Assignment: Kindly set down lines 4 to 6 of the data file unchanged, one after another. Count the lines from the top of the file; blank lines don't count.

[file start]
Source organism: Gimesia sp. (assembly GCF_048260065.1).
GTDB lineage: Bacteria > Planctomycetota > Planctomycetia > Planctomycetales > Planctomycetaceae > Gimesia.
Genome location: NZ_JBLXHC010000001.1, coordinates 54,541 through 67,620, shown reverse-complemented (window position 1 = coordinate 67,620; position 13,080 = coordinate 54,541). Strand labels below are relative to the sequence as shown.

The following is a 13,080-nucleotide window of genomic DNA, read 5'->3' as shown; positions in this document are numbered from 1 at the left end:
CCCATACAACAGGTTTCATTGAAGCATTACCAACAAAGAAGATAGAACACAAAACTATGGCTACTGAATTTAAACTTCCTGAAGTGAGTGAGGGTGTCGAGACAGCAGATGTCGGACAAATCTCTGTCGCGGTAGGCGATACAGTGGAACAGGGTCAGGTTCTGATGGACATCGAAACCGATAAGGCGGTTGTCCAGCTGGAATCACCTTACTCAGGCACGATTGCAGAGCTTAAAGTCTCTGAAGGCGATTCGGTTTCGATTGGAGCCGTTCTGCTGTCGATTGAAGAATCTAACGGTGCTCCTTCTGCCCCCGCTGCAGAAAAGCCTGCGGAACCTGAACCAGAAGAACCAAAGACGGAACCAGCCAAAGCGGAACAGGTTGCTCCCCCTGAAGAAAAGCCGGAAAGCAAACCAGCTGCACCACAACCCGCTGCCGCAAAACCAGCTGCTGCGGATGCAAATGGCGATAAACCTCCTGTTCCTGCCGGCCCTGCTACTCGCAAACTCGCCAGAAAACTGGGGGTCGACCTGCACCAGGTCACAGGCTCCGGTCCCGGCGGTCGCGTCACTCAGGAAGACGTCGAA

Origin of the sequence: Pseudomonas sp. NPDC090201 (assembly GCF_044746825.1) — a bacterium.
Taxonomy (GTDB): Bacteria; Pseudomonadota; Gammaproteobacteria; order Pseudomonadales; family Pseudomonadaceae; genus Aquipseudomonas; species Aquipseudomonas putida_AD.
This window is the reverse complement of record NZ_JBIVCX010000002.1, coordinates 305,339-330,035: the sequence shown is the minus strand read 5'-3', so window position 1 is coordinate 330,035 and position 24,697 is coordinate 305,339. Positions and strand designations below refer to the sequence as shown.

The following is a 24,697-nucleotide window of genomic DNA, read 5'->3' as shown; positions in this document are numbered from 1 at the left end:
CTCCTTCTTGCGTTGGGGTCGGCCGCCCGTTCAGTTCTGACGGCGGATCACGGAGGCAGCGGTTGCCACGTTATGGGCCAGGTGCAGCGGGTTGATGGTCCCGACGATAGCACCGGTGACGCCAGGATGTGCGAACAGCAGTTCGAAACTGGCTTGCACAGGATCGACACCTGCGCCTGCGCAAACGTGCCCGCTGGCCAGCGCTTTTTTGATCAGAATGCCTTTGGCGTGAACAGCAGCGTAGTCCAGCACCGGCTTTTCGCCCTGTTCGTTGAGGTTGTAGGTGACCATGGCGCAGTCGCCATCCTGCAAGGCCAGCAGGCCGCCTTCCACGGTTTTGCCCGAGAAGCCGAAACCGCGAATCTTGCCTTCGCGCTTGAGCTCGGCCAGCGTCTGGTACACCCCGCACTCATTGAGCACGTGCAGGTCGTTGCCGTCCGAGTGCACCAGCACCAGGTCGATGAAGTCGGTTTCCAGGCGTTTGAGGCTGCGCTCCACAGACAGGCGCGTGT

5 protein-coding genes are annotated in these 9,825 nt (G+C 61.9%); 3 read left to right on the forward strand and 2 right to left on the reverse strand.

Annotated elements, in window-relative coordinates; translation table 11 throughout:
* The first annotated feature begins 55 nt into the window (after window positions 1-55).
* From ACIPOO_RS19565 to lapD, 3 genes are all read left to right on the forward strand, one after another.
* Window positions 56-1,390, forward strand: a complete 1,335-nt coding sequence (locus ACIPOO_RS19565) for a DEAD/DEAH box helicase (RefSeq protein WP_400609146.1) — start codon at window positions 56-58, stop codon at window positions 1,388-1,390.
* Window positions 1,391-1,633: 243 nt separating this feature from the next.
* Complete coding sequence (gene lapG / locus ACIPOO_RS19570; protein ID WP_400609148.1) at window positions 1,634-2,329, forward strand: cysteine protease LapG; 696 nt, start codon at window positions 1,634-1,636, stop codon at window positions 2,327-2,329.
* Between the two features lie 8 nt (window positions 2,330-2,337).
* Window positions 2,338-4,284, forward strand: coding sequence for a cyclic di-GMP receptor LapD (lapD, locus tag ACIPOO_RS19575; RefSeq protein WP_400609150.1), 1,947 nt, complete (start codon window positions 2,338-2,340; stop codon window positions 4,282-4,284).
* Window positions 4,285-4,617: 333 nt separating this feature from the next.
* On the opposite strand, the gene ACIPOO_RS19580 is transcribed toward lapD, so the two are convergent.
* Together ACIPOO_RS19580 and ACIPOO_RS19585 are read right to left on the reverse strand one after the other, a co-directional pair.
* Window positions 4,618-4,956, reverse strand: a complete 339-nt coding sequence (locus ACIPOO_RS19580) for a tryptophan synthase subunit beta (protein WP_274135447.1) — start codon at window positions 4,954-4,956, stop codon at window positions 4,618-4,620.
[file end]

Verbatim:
The following is a 13,080-nucleotide window of genomic DNA, read 5'->3' as shown; positions in this document are numbered from 1 at the left end:
CCCATACAACAGGTTTCATTGAAGCATTACCAACAAAGAAGATAGAACACAAAACTATGGCTACTGAATTTAAACTTCCTGAAGTGAGTGAGGGTGTCGAGACAGCAGATGTCGGACAAATCTCTGTCGCGGTAGGCGATACAGTGGAACAGGGTCAGGTTCTGATGGACATCGAAACCGATAAGGCGGTTGTCCAGCTGGAATCACCTTACTCAGGCACGATTGCAGAGCTTAAAGTCTCTGAAGGCGATTCGGTTTCGATTGGAGCCGTTCTGCTGTCGATTGAAGAATCTAACGGTGCTCCTTCTGCCCCCGCTGCAGAAAAGCCTGCGGAACCTGAACCAGAAGAACCAAAGACGGAACCAGCCAAAGCGGAACAGGTTGCTCCCCCTGAAGAAAAGCCGGAAAGCAAACCAGCTGCACCACAACCCGCTGCCGCAAAACCAGCTGCTGCGGATGCAAATGGCGATAAACCTCCTGTTCCTGCCGGCCCTGCTACTCGCAAACTCGCCAGAAAACTGGGGGTCGACCTGCACCAGGTCACAGGCTCCGGTCCCGGCGGTCGCGTCACTCAGGAAGACGTCGAA

Origin of the sequence: Pseudomonas sp. NPDC090201 (assembly GCF_044746825.1) — a bacterium.